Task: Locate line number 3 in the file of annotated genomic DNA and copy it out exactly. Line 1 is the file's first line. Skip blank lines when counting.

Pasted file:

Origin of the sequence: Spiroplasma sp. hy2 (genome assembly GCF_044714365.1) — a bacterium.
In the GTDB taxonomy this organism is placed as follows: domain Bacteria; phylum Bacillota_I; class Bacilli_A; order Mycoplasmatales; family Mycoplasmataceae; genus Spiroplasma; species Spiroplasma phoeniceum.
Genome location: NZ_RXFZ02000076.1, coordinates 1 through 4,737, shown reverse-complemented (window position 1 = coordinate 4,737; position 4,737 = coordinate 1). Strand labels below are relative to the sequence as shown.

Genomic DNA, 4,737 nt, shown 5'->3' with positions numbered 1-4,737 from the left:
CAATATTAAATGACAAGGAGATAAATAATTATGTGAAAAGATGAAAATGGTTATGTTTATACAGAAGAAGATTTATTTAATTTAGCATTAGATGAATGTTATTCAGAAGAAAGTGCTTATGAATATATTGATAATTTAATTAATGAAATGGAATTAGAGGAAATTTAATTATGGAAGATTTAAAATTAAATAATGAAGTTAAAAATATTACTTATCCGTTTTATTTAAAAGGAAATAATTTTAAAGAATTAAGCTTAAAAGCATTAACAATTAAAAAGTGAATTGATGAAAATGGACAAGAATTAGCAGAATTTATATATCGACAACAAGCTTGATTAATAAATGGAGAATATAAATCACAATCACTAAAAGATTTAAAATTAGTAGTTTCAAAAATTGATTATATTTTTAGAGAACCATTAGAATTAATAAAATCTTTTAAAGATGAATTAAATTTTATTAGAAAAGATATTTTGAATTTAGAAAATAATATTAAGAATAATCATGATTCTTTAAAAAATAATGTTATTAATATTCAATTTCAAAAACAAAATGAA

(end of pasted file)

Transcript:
Genome location: NZ_RXFZ02000076.1, coordinates 1 through 4,737, shown reverse-complemented (window position 1 = coordinate 4,737; position 4,737 = coordinate 1). Strand labels below are relative to the sequence as shown.